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BSM Collections Encounters

History’s treasures or hidden hazards?
April 30, 2019
Civil defense medical kit items.

Civil defense medical kit items.


  • Stacy Baker
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The full, decaying bottle of 99% isopropyl alcohol and mercury thermometers were particularly worrisome.

The end of World War II brought a new order to the world’s power structure as the United States and the Union of Soviet Socialist Republics (USSR) emerged from the global conflict as 20th century’s superpowers. Unfortunately, the previously allied countries soon developed a deepening distrust of one another, resulting in the rise of the Cold War in 1947. For citizens in the United States, fear of a nuclear attack by the Soviets prompted various civil-defense practices, including the use of fallout shelters, “duck and cover” drills, and the distribution of civil-defense medical supply kits. While our Museum collections certainly don’t include any fallout shelters or “duck and cover” movies, we do happen to have a civil-defense medical kit, which turned out to be a rather complicated accession. 

Wendy Strohmeyer, the Bradbury’s collection specialist, found this Cold War-era artifact while cataloguing items at the warehouse. One might assume this blast from the past would simply be catalogued and placed with other artifacts from that era, but these older medical kits contain quite a few chemicals and some of them are dangerous if not handled correctly. The full, decaying bottle of 99% isopropyl alcohol and mercury thermometers were particularly worrisome.  Fortunately, hazmat and industrial hygiene professionals are close at hand at Los Alamos and with a couple quick calls, all of Wendy’s concerns were addressed.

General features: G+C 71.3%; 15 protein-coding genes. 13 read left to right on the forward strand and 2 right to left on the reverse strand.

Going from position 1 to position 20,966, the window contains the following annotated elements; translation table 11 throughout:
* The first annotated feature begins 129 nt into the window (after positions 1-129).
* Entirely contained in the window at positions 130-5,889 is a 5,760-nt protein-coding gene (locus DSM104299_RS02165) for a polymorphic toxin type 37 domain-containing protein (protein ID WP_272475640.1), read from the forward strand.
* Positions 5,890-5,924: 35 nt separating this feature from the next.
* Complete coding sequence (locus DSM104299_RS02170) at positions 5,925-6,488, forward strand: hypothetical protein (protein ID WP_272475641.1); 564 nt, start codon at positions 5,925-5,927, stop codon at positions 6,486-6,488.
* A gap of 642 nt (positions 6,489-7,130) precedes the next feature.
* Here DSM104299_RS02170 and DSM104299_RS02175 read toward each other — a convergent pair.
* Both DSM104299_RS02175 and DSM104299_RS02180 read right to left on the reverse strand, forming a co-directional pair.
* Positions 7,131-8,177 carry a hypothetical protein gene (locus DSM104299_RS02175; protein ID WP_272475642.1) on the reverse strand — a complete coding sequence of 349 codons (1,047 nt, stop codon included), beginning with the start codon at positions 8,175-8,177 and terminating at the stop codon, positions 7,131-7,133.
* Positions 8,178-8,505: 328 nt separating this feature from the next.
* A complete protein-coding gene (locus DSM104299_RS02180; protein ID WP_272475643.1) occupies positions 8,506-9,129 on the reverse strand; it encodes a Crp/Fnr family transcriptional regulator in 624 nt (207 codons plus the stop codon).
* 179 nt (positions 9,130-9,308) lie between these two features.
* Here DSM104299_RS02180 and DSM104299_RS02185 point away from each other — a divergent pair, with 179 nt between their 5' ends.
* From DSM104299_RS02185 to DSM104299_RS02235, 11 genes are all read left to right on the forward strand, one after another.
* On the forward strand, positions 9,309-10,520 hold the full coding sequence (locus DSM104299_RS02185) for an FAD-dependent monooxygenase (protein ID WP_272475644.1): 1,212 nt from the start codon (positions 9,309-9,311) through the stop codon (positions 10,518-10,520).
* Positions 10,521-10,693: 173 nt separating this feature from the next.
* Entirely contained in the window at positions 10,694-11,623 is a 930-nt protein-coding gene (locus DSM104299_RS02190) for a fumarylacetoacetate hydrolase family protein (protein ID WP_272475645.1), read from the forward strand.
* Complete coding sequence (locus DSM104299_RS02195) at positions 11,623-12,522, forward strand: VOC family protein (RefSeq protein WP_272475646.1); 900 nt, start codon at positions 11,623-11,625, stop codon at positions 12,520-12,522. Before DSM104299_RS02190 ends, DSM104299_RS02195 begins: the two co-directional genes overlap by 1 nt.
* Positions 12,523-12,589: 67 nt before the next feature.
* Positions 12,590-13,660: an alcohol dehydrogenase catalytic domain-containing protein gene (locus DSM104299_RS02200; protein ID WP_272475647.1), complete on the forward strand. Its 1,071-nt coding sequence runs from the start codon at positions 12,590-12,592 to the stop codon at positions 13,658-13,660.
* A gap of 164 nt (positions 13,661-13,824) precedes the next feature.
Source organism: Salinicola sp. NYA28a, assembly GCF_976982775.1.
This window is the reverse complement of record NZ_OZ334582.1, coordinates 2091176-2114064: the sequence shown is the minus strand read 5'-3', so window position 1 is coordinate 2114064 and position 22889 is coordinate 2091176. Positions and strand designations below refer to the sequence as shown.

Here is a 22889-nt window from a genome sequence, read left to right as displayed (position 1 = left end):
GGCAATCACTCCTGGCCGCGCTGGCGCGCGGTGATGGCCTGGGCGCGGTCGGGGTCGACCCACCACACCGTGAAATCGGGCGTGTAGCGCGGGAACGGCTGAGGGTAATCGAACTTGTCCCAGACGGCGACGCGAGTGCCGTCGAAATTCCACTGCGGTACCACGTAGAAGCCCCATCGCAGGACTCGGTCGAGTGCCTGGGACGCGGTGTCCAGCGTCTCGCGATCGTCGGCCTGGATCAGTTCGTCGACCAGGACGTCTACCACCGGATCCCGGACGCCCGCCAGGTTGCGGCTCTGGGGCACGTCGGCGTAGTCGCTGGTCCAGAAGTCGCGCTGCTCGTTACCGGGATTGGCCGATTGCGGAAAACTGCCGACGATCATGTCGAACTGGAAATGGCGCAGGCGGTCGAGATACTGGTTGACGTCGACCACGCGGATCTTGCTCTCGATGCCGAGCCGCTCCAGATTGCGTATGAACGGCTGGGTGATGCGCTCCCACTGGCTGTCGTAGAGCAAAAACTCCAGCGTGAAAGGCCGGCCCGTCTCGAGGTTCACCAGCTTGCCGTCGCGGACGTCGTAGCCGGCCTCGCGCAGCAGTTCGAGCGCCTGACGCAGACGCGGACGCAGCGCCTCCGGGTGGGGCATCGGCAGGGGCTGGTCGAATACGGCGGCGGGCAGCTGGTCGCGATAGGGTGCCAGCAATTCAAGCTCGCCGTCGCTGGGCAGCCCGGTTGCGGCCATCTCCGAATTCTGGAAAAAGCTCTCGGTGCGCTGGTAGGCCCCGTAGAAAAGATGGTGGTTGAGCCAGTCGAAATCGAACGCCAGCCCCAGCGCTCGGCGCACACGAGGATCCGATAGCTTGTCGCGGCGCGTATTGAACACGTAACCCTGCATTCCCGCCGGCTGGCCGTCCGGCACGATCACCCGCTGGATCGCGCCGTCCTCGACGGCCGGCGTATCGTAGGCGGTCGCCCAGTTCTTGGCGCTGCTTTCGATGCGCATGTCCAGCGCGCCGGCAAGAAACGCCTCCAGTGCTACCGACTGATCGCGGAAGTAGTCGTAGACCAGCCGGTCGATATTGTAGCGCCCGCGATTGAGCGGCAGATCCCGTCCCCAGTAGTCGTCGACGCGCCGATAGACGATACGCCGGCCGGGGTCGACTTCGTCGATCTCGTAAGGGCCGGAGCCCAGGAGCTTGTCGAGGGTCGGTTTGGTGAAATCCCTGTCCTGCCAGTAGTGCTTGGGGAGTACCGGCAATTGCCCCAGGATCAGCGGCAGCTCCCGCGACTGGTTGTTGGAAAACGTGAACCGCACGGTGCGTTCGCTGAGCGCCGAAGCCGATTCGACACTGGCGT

Dina Siegel from the Lab’s Occupational Safety and Health division was able to answer questions about the thermometers (which were best left undisturbed in their plastic cases) and staff from Los Alamos County were quickly on the scene to address the questionable alcohol. Though 99% isopropyl alcohol is available at pretty much any drugstore and is generally safe to use, it can form explosive crystals if not stored and handled appropriately. Today, we still have most of the civil-defense kit, but the once full bottle is now a shiny, empty part of this historic artifact. 

For over 75 years, research at Los Alamos has involved dangerous materials and potentially hazardous activities. Few institutions in the world focus on safety with the same intensity as the Lab does and it’s good to know those same highly-trained safety professionals support work at the Museum with the same dedication given to other, more intricate operations.